‘big bad slam poet’ released as e-book

The EBook version of Dave Campbell’s “big bad slam poet” was released on August 4, 2011.  This slam poetry EBook is available on iPhone, iPad, and iPod touch with iBooks and on the computer with iTunes.  It is also available from lulu.com as an EPUB for the Adobe Digital Editions computer format.

The EBook includes all of the poems in the print version of the book that was published in October, 2009.  Among the poems are “emergency”, “inspire”, “the way atlas shrugged”, and “kiss the scars”.  Some of the poems in the EBook are also performed by Campbell (aka STRAT) on a CD that has the same title as the book and that was released in November, 2009.

Campbell, who died in 2008, won numerous poetry slams and rap battles.  He is known to many in the Orlando area arts community and beyond as a talented poet and hip hop artist.  He grew up in the Orlando area and refined his poetry and hip hop skills while working at various jobs.  His book and his CD have insightful poems about relationships and life in general.  The name of both the book and the CD are also the title of one of Campbell’s poems.

Malcolm

Orlando’s Real Open Mic Plans STRAT Tribute

Orlando area poets will hold a tribute to the late poet and hip hop performer Dave Campbell (aka STRAT), on Wednesday, March 17th at Orlando’s Real Open Mic to celebrate the release of his poetry book “big bad slam poet” and his CD with the same name.

Campbell, who died in 2008, is known to many in the Orlando area arts community and beyond for his poetry and hip hop talents. He won many poetry slams and rap battles.

Fellow poet Curtis Meyer wrote, “to see STRAT freestyle was scary, not only because of the quality of his lines, but because he could go on forever. It was as if poetry was trapped in his body possessing him, trying to get out.”

Campbell’s poetry will be read at the tribute by some of the poets who knew him best, including National Poetry Slam participants. Copies of his book and CD will be available for purchase after the show. Orlando’s Real Open Mic is held at Urban Deli located at 625 East Central Boulevard and begins at 8:00 p.m. Admission is free.

Malcolm

‘big bad slam poet’ published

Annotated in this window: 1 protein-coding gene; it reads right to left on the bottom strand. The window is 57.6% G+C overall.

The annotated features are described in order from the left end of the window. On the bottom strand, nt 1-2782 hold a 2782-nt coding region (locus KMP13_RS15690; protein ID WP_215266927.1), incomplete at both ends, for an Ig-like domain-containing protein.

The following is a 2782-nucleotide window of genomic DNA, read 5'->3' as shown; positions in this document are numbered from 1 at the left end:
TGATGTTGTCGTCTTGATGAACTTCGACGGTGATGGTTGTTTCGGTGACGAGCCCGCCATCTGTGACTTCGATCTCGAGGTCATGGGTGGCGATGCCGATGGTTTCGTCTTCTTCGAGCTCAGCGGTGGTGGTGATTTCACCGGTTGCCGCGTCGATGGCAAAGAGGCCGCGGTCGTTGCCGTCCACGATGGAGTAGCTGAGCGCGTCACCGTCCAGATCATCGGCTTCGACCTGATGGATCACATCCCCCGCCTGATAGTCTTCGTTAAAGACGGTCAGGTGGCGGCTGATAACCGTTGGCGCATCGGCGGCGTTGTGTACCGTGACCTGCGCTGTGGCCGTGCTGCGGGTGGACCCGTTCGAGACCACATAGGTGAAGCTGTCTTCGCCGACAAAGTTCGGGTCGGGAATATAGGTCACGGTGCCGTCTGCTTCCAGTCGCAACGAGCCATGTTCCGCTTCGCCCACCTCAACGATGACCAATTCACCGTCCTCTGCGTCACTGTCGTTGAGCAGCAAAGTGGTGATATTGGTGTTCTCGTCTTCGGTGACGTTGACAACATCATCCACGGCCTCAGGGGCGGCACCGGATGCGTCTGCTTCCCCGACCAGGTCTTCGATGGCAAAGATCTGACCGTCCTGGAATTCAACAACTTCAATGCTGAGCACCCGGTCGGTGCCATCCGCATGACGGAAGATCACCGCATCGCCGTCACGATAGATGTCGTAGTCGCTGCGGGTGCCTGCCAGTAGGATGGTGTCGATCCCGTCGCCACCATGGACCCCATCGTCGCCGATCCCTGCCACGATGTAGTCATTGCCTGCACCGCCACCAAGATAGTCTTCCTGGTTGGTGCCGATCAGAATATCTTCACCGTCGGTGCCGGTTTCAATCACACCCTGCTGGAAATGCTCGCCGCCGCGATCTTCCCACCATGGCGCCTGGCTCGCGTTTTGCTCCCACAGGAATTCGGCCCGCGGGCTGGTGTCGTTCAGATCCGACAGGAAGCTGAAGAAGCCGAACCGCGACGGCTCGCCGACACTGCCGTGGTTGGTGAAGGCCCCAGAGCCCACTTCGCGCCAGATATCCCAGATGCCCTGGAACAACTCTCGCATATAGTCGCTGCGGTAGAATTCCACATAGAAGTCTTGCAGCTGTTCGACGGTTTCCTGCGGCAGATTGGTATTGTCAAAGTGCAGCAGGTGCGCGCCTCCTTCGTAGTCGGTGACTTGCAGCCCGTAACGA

from Barry Campbell…

slamcover
Poetry by STRAT
A book of poetry, “big bad slam poet,” by Dave Campbell (aka STRAT) was released this month. Campbell, who died last year, is known to many in the Orlando area arts community and beyond as a talented poet and hip hop artist. He won numerous poetry slams and rap battles. He grew up in the Orlando area and refined his poetry and hip hop skills while working at various jobs.

Campbell’s book has insightful poems about relationships and life in general. In addition to the poetry book, a CD with the same name as the book and with Campbell performing 14 of his poems is expected to be released by the end of the year. The name of both the book and the CD are also the title of one of Campbell’s poems.

Curtis Meyer, a five time participant at the National Poetry Slam, said that “it was as if poetry possessed” Campbell. Campbell “oozed charisma and talent” and “epitomized spoken word as an art form” according to Meyer.

Click on the photo link for more information. The book should become available at additional online booksellers in the coming weeks.

To view my FriendFeed posts about books and publishing, click on the icon below.

Subscribe to me on FriendFeed

STRAT

“I’m a boyfriend, father, musician, server, scientist, engineer, martial artist, carpenter and friend. When I feel like I don’t have anyone to turn to, I don’t. I just sit down, listen to the best music I can possibly find and I write. I write so much that I wanna fall in love with adjectives while twisting concepts in the sound of church bells accompanied by a metaphor. I write for me and you. Hopefully you get that I’m trying to give.” – David R. Campbell (STRAT) March 17, 1982 – August 5, 2008

Today, I celebrate my nephew’s memory and the power of his slam poetry and his rap.

He was, some said, at his articulate best with freestyle poems, poems that took off from the springboard of a word or a thought shouted out by somebody in the audience. It’s hard to capture such spontaneity on the printed page or even in a CD or DVD. The place and the moment were all wrapped up in what was being created and what was being given. It was, as we said in the 1960s “a happening.”

He was a rare talent and a continuous happening, gone much too soon, but never forgotten.

Malcolm

Other posts…

On Writer’s Notebook: Keeping the Place in the Story

On Eyeblink Fiction: a tempting snippet from Jock Stewart and the Missing Sea of Fire

On Sun Singer’s Travels: Waiting for Jock Stewart